Dental microwear analyzes microscopic scars on the occlusal surfaces of animal teeth (mainly mammals) in order to evaluate the dietary habits of the studied species. This method can be applied both to extant and extinct mammals and has been used with different techniques: scanning electron microscopy, stereomicroscopy, and confocal microscopy.
My research focuses on the feeding ecology of extinct muroid rodents and tritylodontids (target tissue tooth enamel) as well as giant ground sloths (target tissue orthodentine).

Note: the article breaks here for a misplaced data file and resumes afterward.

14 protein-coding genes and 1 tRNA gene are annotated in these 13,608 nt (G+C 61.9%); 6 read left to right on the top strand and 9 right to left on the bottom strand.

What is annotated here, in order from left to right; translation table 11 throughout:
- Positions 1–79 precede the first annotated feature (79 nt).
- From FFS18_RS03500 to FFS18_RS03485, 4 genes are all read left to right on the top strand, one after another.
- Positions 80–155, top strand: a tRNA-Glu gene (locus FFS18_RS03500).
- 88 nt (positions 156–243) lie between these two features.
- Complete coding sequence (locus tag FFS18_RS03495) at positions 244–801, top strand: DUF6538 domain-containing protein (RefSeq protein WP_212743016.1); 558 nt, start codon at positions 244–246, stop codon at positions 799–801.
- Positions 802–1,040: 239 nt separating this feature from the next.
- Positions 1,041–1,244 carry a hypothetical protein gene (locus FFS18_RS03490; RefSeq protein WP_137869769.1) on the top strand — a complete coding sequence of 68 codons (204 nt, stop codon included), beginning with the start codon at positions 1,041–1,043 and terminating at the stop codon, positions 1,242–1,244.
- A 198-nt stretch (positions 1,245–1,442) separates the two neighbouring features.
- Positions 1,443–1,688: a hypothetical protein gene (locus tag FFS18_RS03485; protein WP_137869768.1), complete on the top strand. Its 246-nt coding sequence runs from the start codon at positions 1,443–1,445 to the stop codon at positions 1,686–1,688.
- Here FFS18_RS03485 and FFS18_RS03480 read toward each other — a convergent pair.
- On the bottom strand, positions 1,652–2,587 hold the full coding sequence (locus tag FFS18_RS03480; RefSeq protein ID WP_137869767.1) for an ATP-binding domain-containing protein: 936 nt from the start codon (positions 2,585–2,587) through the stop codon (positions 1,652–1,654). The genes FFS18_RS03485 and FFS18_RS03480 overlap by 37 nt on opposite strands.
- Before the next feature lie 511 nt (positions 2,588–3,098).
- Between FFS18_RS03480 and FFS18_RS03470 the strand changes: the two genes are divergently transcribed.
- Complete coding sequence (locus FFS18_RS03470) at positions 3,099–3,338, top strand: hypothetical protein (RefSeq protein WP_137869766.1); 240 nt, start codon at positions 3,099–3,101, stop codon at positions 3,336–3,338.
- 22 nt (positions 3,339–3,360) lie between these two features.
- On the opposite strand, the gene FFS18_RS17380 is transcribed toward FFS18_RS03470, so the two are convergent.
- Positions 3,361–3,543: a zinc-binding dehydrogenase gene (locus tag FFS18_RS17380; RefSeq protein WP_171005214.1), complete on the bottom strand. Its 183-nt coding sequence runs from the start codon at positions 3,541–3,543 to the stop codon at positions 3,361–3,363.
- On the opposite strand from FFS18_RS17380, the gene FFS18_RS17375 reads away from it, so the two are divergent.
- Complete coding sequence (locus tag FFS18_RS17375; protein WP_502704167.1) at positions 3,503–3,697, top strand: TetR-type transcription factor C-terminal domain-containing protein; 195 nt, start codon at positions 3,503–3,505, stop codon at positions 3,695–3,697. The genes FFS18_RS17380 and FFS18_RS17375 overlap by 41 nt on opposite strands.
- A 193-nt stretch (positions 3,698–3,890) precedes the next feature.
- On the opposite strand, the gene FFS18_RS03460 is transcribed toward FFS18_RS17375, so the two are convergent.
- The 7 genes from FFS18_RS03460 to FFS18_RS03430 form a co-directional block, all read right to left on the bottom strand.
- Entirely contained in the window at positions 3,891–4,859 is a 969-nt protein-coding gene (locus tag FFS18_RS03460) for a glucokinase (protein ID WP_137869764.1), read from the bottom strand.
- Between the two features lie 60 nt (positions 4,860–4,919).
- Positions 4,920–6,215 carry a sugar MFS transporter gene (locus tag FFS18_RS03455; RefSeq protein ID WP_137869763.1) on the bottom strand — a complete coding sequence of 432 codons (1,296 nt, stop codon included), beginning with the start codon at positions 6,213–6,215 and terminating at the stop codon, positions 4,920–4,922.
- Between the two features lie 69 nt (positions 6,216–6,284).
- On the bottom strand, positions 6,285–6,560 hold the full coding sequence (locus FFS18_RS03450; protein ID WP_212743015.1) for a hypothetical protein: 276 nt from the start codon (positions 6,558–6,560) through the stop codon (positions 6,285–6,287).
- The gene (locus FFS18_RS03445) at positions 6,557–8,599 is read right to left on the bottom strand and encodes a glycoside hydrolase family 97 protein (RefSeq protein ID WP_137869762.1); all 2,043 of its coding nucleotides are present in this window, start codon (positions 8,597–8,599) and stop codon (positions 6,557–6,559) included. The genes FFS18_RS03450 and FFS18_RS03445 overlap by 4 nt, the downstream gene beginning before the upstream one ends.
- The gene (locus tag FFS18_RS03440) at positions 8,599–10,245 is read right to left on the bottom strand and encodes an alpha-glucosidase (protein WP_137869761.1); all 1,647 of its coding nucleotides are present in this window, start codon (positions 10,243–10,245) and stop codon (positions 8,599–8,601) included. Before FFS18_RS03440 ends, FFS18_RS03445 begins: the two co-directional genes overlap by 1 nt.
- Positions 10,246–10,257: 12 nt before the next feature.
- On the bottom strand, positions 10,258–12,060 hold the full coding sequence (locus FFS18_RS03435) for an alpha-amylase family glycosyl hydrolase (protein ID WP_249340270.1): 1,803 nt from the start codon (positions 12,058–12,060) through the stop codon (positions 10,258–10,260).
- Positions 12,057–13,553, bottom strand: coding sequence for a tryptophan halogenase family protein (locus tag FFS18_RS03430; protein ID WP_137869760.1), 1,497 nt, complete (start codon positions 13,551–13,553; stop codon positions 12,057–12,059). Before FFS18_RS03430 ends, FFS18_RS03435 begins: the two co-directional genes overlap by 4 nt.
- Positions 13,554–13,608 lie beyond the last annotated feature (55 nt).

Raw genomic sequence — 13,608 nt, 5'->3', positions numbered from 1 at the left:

Daniela Kalthoff (Principal investigator)
Ian Corfe, University of Helsinki, Finland
Jeremy L. Green, Kent State University at Tuscarawas, USA (giant ground sloths)
Lars van den Hoek Ostende, Naturalis, Leiden, The Netherlands
Florent Rivals, Institut Català de Paleoecologia Humana i Evolució Social, Tarragona, Spain
Ellen Schulz, Max Planck Institute for Evolutionary Anthropology, Leipzig, Germany
Julia Schultz, University of Chicago, USA
Gina M. Semprebon, Bay Path University, Longmeadow, USA
Please refer to https://www.researchgate.net/profile/Daniela_Kalthoff